Microsoft probably thought it had a free shot next week.
It was a logical idea. After all, no matter what the product ecosystem–whether it’s operating systems or movies–other competitors have a habit of clearing out the way of a major, dreadnought-style release. Ever notice how nobody ever attempts to open a film on the same weekend as, say, the newest Batman or Transformers flick? Same principle here: Windows 7 was going to launch on Oct. 22, and Microsoft’s competitors would lie low until after the initial hype had passed to make their countermoves.
Steve Jobs and his merry little elves didn’t get that memo.
For the third quarter of 2009, Apple shipped about 1.6 million Macs, and its market share (according to Gartner) stands at 8.8 percent. That’s robust, and in keeping with a more generalized growth in PC shipments for the same quarter. When Apple reports its financial results on Oct. 19, chances are good that its growth numbers will be strong.
That data, apparently, has imbued Apple with the vigor to try and seize a little mind share from Microsoft as the latter rolls out Windows 7. According to BusinessWeek, Apple plans on launching a series of ads that play on the alleged difficulties of upgrading from Windows XP to the new Microsoft operating system. Apple’s evident hope is that a few people, spurred by the Windows 7 hoopla into heading for the mall to upgrade their aged hardware, will give Macs a look instead of going straight to the PC section.
I’m not convinced it will work.
First, let’s take the people heading out on Oct. 22 or the weeks afterward to purchase Windows 7 for their relatively new systems. The combination of an anemic economic climate (Everyone who thinks we’re out of the recessionary woods, raise your hands. Yep, I thought so) and personal belt-tightening makes it unlikely that someone heading out for a $119.99 Microsoft Windows 7 Home Premium Upgrade will spontaneously decide to drop a card for the $1,499 MacBook Air.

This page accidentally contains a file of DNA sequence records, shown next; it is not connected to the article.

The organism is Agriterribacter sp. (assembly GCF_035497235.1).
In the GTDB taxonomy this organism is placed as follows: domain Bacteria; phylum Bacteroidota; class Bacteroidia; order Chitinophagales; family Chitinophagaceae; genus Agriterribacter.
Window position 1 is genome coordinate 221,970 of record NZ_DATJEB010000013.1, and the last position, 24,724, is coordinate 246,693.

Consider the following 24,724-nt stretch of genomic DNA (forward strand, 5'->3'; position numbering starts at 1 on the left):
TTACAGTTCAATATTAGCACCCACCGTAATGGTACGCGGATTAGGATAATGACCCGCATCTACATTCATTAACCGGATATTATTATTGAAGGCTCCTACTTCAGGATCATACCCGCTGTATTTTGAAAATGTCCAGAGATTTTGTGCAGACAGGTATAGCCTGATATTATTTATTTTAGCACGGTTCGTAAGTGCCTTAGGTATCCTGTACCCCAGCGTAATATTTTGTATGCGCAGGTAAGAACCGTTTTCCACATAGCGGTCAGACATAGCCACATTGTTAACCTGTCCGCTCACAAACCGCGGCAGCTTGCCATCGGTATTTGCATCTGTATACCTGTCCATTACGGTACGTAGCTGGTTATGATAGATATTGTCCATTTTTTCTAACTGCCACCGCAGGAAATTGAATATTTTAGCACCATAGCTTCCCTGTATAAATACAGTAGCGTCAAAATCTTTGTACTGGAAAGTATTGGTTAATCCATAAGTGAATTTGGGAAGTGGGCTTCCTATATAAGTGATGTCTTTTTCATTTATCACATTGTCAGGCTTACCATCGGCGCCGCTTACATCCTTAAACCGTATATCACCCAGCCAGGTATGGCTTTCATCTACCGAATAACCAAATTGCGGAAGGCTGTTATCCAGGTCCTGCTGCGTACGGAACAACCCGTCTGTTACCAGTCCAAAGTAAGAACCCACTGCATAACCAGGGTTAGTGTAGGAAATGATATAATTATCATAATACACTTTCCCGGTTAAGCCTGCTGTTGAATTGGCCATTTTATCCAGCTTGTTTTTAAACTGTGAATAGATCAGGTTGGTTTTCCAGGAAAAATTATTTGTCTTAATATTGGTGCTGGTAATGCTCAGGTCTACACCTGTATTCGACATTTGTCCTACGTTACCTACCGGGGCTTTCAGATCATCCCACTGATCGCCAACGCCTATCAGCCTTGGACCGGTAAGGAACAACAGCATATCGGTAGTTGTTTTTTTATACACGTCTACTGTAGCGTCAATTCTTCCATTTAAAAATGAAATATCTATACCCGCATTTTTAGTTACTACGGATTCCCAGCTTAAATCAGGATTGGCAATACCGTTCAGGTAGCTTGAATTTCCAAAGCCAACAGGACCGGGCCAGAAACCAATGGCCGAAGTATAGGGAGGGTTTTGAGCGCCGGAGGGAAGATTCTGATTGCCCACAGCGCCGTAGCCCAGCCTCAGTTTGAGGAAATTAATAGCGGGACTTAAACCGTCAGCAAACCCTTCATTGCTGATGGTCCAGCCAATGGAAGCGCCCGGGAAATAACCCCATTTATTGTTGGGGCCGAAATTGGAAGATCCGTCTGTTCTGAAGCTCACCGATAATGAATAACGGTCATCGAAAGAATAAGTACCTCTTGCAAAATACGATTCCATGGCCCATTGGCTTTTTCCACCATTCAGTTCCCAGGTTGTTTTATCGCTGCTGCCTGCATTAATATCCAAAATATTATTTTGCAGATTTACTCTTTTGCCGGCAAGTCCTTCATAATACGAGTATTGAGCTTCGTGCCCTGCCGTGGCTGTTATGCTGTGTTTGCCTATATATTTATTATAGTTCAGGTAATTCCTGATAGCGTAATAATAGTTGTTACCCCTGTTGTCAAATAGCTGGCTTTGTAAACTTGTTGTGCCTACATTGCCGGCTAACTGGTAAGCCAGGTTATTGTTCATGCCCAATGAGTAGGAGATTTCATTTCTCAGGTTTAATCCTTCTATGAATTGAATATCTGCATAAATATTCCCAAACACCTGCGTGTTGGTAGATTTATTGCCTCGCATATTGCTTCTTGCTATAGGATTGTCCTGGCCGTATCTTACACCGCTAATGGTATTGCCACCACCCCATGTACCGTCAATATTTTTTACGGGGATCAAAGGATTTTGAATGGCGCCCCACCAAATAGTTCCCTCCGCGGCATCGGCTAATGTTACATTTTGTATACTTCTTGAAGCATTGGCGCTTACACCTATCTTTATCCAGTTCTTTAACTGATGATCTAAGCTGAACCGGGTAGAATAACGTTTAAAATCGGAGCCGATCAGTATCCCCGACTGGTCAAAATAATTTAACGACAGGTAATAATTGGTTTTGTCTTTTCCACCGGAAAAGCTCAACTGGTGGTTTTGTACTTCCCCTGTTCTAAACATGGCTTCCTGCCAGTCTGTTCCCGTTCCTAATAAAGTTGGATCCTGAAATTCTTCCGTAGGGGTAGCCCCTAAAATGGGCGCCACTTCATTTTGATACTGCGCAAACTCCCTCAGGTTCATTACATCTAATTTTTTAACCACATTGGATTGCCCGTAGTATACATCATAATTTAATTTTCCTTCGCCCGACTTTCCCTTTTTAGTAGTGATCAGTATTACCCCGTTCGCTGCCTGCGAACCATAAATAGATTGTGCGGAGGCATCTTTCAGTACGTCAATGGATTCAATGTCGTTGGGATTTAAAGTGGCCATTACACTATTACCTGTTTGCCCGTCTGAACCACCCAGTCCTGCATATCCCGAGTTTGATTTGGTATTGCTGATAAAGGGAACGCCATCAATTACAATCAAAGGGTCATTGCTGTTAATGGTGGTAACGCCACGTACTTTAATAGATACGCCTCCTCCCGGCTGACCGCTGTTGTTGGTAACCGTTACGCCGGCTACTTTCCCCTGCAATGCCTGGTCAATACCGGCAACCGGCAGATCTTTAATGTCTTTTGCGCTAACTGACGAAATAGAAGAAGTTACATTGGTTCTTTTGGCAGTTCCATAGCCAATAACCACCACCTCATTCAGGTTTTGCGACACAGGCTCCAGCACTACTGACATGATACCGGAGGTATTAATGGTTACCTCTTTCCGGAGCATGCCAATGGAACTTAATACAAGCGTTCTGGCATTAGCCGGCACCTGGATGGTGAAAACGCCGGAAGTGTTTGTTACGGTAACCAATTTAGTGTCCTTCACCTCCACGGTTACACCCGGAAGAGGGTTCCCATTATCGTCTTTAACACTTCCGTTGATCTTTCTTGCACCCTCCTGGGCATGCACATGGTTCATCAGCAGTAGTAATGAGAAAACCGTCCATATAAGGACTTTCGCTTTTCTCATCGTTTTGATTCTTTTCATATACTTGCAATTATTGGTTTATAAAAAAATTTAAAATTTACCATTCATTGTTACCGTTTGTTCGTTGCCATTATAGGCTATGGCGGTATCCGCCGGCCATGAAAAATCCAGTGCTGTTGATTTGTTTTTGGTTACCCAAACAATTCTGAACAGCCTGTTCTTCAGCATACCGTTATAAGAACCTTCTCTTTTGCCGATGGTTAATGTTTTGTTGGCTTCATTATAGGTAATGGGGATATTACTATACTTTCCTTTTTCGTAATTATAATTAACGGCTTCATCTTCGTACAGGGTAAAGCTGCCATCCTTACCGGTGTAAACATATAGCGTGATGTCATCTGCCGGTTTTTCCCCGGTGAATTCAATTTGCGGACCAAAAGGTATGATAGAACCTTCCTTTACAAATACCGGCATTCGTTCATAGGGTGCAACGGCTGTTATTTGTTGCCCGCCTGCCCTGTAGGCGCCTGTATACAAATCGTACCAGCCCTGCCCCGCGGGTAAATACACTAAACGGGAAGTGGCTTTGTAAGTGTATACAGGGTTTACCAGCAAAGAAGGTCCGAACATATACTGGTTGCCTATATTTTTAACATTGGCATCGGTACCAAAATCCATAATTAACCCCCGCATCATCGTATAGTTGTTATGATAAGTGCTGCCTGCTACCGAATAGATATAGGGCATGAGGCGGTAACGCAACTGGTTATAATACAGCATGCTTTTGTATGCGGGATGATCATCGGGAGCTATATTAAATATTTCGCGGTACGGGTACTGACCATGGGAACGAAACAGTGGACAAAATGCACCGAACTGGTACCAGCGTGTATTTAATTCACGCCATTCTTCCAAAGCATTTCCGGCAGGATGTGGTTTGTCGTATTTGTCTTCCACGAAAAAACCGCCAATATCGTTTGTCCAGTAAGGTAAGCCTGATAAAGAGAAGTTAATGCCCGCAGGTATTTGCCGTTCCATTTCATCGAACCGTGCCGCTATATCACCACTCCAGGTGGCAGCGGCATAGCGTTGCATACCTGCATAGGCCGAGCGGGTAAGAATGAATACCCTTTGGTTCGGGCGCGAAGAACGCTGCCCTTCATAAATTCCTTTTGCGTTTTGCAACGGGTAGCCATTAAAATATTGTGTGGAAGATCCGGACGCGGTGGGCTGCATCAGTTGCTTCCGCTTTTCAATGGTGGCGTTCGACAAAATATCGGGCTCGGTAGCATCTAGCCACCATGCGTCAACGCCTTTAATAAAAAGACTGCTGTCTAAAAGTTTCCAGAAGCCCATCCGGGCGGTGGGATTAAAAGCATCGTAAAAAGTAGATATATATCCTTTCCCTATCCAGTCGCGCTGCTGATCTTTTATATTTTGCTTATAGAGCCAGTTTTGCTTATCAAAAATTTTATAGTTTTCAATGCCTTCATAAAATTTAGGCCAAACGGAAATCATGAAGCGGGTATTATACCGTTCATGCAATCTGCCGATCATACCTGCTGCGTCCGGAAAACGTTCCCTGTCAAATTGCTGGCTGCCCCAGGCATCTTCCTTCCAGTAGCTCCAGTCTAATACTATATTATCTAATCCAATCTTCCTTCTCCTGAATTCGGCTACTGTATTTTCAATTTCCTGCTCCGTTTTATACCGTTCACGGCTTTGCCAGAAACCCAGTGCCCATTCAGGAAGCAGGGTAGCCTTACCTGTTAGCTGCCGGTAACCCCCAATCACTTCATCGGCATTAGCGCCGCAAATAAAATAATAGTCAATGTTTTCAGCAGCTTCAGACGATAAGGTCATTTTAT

A similar principle, I suspect, will govern the majority of buyers out there, even those looking to upgrade their antiquated desktops and laptops for something shiny and new. Apple hasn’t announced any price cuts or new models–although rumors are rumbling–and the average Mac’s price is still two or three times that of a new Windows 7-loaded PC. The combination of Microsoft’s massive ad campaign, cheaper PCs and the uncertain economy will basically give Microsoft what it wants, sales-wise, at least in the short term.
But that doesn’t mean that Apple can’t do what it does best: pester Microsoft until Redmond regards it as a much larger competitive threat than Apple’s market share at least currently suggests. A new ad campaign from Cupertino could also contribute to Apple’s longer-term goal to incrementally gain market share.
There could be another rationale for Apple’s ad campaign, of course. The reviews of Windows 7 have generally been positive, and Jobs could fear that the new operating system will eliminate the reasons–security, ease of use, aesthetics–that led so many users over the past few years to jump the PC ship for a MacBook. In that case, the ads become a sort of preemptive attack, the opening bell of what Apple may regard as a title fight.
Either way, though, barring an unexpected announcement from Apple (or Google), Microsoft will most likely have much of the next month to itself, competitively speaking.
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